Yellowtail Snapper   -   [Ocyurus chrysurus]
Fresh Fish

This true Snapper is found from Massachusetts (rarely) through the Caribbean and along the northeastern coast of South America as far south as northern Brazil. It can get up to nearly 34 inches long and 9 pounds, but is commonly around 16 inches. The photo specimen was 16 inches and weighed 1 pound 6-3/4 ounces. This snapper is a premium fish and fetches a premium price. Yellowtail Snapper is not considered threatened, IUCN Red List rated NE (Not Evaluated). Some fish are now being farmed. There have been reports of ciguatera poisoning from fish caught in a tropical reef environment.   Details and Cooking.

Bluestripe Snapper   -   [Lutjanus kasmira]
Fresh Fish

This true Snapper is native to the Indo-Pacific region, from the east coast of Africa to Hawaii. It can get up to nearly almost 16 inches long and 9 pounds, but is commonly around 10 inches. The photo specimen was 10 inches long and weighed 8-1/4 ounces. This snapper is a premium fish and fetches a premium price, but not as high as some other snappers. Bluestripe Snapper is not considered threatened, IUCN Red List rated NE (Not Evaluated).   Details and Cooking.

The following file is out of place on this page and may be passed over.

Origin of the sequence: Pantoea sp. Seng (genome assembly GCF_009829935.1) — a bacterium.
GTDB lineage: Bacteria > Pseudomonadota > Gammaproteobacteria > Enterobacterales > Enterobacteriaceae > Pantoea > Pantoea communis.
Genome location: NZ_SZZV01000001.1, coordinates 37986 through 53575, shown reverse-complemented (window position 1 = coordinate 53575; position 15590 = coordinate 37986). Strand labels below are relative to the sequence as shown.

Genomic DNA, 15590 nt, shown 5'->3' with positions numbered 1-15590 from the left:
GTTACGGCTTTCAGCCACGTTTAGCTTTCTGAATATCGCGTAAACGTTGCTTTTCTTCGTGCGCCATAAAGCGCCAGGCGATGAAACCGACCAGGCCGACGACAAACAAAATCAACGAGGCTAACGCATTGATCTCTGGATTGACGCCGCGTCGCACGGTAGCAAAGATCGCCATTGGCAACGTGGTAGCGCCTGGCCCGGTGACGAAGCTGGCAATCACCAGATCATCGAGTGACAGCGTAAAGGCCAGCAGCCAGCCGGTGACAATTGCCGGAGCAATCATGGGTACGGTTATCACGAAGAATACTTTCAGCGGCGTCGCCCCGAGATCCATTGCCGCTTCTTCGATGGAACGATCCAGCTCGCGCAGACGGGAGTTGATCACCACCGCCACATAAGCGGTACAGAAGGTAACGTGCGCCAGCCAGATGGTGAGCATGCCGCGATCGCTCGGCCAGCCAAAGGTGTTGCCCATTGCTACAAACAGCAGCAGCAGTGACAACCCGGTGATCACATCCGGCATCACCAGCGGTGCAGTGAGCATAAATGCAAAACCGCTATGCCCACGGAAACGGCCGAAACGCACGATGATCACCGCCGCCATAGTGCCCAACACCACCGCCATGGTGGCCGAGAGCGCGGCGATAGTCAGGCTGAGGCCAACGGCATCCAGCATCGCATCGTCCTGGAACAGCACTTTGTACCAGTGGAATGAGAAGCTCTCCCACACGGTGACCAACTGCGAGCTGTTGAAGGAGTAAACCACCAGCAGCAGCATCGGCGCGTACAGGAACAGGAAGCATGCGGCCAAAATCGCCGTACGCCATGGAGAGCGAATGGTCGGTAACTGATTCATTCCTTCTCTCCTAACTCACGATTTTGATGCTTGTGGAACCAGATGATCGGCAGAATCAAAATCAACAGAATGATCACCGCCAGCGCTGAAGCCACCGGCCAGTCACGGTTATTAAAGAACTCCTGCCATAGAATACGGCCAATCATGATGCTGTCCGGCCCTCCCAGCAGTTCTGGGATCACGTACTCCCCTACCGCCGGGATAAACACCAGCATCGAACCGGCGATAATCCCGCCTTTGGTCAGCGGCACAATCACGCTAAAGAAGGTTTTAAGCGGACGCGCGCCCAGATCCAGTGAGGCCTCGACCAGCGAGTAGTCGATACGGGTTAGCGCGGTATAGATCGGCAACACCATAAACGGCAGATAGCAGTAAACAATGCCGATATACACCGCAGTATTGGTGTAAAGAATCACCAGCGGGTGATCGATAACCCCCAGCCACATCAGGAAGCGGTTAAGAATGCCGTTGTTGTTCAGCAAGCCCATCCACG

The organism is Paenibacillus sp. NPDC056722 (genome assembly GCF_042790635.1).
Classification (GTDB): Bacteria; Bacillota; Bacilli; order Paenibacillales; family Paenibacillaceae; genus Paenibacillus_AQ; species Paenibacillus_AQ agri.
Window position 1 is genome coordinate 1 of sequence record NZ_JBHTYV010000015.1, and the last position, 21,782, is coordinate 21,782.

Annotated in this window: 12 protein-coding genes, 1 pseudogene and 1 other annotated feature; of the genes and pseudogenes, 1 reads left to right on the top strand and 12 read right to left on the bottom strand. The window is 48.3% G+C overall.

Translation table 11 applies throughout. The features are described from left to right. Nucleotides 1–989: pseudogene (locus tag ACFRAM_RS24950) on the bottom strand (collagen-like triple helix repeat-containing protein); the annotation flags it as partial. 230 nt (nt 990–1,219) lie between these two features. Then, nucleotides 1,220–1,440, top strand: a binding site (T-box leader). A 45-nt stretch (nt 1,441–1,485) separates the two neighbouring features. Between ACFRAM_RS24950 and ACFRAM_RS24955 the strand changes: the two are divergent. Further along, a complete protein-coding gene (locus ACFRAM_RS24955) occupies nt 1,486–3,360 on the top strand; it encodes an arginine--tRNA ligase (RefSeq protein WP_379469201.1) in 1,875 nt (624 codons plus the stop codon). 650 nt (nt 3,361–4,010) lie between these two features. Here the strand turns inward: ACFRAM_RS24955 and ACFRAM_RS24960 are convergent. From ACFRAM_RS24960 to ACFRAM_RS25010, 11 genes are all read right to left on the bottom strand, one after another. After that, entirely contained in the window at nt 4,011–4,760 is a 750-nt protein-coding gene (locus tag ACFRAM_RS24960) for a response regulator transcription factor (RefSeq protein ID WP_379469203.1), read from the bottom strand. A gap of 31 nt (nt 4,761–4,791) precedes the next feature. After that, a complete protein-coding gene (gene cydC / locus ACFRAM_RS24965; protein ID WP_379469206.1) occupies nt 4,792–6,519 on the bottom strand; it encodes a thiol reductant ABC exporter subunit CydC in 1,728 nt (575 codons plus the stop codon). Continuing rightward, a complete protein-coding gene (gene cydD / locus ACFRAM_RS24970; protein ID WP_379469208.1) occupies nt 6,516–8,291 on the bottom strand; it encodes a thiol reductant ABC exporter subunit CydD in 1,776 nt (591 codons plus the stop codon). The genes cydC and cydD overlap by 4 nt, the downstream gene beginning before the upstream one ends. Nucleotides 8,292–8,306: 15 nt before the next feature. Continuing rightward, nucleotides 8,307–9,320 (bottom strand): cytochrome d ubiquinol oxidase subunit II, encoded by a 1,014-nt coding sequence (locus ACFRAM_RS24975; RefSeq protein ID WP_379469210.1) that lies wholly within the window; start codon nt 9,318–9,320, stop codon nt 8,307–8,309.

Yellow Snapper   -   [Yellow Pargo (Sports fishing); Pargo amarillo, Huachinango (Spanish); Lutjanus argentiventris]
Fresh Fish

This true Snapper is found in the Eastern Pacific, from Southern California (just a little above the Mexican border), south to Peru. It can grow to 28 inches and 28 pounds, but the photo specimen was 18-1/2 inches and weighed 3 pound 8-3/4 ounces. Yellow Snapper is IUCN Red List rated LC (Least Concern). Aquaculture is in experimental stages.

  Details and Cooking.

Lane Snapper   -   [Lutjanus peru]
Fresh Fish This true Snapper is found in the Gulf of Mexico, Caribbean and West Atlantic from North Carolina to southern Brazil. It can grow to 24 and nearly 8 pounds but is commonly around 10 inches. The photo specimen was 13 inches and weighed 14-5/8 ounces. This snapper is less well known than the Pacific Red Snapper so sells at a significantly lower price (in this case US $3.99 vs $6.49). There have been some reports of ciguatera poisoning from eating this fish caught in tropical reef environments. This fish.is IUCN rated NE (Not Evaluated) and is not considered threatened.   Details and Cooking.